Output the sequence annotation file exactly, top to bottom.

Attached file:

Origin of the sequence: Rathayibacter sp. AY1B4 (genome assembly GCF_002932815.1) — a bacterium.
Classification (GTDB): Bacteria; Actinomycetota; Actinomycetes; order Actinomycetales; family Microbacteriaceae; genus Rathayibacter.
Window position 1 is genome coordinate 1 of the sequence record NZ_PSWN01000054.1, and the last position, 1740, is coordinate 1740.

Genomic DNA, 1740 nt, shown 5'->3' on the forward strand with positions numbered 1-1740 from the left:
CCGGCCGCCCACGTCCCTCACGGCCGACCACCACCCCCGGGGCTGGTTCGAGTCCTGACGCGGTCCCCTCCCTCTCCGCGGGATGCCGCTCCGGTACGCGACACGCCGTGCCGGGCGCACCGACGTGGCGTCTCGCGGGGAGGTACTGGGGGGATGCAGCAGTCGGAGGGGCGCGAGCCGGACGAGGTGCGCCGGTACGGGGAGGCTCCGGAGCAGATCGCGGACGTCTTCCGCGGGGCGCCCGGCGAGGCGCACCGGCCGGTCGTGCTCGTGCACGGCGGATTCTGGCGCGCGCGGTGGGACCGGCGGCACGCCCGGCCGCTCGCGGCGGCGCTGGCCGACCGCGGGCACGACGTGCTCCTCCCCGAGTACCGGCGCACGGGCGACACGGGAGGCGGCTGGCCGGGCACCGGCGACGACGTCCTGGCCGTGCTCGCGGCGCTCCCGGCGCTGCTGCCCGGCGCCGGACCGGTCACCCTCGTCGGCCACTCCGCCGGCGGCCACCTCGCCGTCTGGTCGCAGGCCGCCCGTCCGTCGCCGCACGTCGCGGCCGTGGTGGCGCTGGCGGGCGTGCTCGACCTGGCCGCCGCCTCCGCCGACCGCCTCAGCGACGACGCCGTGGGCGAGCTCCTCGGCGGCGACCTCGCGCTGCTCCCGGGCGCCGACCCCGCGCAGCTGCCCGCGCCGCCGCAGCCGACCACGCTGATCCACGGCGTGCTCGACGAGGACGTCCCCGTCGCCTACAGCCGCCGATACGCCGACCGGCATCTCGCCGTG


Origin of the sequence: Rathayibacter sp. AY1B4 (genome assembly GCF_002932815.1) — a bacterium.
Classification (GTDB): Bacteria; Actinomycetota; Actinomycetes; order Actinomycetales; family Microbacteriaceae; genus Rathayibacter.
Window position 1 is genome coordinate 1 of the sequence record NZ_PSWN01000054.1, and the last position, 1740, is coordinate 1740.

Genomic DNA, 1740 nt, shown 5'->3' on the forward strand with positions numbered 1-1740 from the left:
CCGGCCGCCCACGTCCCTCACGGCCGACCACCACCCCCGGGGCTGGTTCGAGTCCTGACGCGGTCCCCTCCCTCTCCGCGGGATGCCGCTCCGGTACGCGACACGCCGTGCCGGGCGCACCGACGTGGCGTCTCGCGGGGAGGTACTGGGGGGATGCAGCAGTCGGAGGGGCGCGAGCCGGACGAGGTGCGCCGGTACGGGGAGGCTCCGGAGCAGATCGCGGACGTCTTCCGCGGGGCGCCCGGCGAGGCGCACCGGCCGGTCGTGCTCGTGCACGGCGGATTCTGGCGCGCGCGGTGGGACCGGCGGCACGCCCGGCCGCTCGCGGCGGCGCTGGCCGACCGCGGGCACGACGTGCTCCTCCCCGAGTACCGGCGCACGGGCGACACGGGAGGCGGCTGGCCGGGCACCGGCGACGACGTCCTGGCCGTGCTCGCGGCGCTCCCGGCGCTGCTGCCCGGCGCCGGACCGGTCACCCTCGTCGGCCACTCCGCCGGCGGCCACCTCGCCGTCTGGTCGCAGGCCGCCCGTCCGTCGCCGCACGTCGCGGCCGTGGTGGCGCTGGCGGGCGTGCTCGACCTGGCCGCCGCCTCCGCCGACCGCCTCAGCGACGACGCCGTGGGCGAGCTCCTCGGCGGCGACCTCGCGCTGCTCCCGGGCGCCGACCCCGCGCAGCTGCCCGCGCCGCCGCAGCCGACCACGCTGATCCACGGCGTGCTCGACGAGGACGTCCCCGTCGCCTACAGCCGCCGATACGCCGACCGGCATCTCGCCGTG